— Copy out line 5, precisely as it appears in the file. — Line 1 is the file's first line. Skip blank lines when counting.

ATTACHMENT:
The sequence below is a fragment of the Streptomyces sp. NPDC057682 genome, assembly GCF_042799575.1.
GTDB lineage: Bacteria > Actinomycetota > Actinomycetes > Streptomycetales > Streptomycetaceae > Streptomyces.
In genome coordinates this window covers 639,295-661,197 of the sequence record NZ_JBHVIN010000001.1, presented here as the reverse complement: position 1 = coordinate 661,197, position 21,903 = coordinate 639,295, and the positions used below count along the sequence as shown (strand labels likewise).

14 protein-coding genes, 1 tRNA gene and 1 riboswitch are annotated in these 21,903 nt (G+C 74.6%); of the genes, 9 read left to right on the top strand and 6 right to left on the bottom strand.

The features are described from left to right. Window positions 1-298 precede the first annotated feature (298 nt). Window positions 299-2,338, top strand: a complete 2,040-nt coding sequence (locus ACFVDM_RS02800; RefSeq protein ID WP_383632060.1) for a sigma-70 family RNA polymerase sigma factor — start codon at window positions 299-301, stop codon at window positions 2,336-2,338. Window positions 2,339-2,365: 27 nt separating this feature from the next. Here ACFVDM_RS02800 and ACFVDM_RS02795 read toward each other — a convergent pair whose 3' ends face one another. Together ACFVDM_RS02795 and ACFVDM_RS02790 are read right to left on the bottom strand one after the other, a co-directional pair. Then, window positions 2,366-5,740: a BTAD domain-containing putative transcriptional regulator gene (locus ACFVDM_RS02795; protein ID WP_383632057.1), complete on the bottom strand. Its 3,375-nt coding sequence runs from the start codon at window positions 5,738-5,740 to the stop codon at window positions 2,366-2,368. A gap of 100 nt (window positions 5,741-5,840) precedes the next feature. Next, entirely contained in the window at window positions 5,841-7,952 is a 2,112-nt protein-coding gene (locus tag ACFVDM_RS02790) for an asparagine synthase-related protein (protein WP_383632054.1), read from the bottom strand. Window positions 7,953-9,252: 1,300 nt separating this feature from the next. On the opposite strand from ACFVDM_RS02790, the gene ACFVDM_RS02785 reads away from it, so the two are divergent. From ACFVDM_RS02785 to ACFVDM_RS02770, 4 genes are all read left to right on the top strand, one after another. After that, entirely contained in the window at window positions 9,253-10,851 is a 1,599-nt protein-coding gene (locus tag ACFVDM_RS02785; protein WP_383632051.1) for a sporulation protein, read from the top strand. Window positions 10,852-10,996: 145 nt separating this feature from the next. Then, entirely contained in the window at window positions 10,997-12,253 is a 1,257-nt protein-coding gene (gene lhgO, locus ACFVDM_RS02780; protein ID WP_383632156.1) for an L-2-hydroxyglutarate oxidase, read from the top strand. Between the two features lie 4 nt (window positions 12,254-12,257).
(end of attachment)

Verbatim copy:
The features are described from left to right. Window positions 1-298 precede the first annotated feature (298 nt). Window positions 299-2,338, top strand: a complete 2,040-nt coding sequence (locus ACFVDM_RS02800; RefSeq protein ID WP_383632060.1) for a sigma-70 family RNA polymerase sigma factor — start codon at window positions 299-301, stop codon at window positions 2,336-2,338. Window positions 2,339-2,365: 27 nt separating this feature from the next. Here ACFVDM_RS02800 and ACFVDM_RS02795 read toward each other — a convergent pair whose 3' ends face one another. Together ACFVDM_RS02795 and ACFVDM_RS02790 are read right to left on the bottom strand one after the other, a co-directional pair. Then, window positions 2,366-5,740: a BTAD domain-containing putative transcriptional regulator gene (locus ACFVDM_RS02795; protein ID WP_383632057.1), complete on the bottom strand. Its 3,375-nt coding sequence runs from the start codon at window positions 5,738-5,740 to the stop codon at window positions 2,366-2,368. A gap of 100 nt (window positions 5,741-5,840) precedes the next feature. Next, entirely contained in the window at window positions 5,841-7,952 is a 2,112-nt protein-coding gene (locus tag ACFVDM_RS02790) for an asparagine synthase-related protein (protein WP_383632054.1), read from the bottom strand. Window positions 7,953-9,252: 1,300 nt separating this feature from the next. On the opposite strand from ACFVDM_RS02790, the gene ACFVDM_RS02785 reads away from it, so the two are divergent. From ACFVDM_RS02785 to ACFVDM_RS02770, 4 genes are all read left to right on the top strand, one after another. After that, entirely contained in the window at window positions 9,253-10,851 is a 1,599-nt protein-coding gene (locus tag ACFVDM_RS02785; protein WP_383632051.1) for a sporulation protein, read from the top strand. Window positions 10,852-10,996: 145 nt separating this feature from the next. Then, entirely contained in the window at window positions 10,997-12,253 is a 1,257-nt protein-coding gene (gene lhgO, locus ACFVDM_RS02780; protein ID WP_383632156.1) for an L-2-hydroxyglutarate oxidase, read from the top strand. Between the two features lie 4 nt (window positions 12,254-12,257).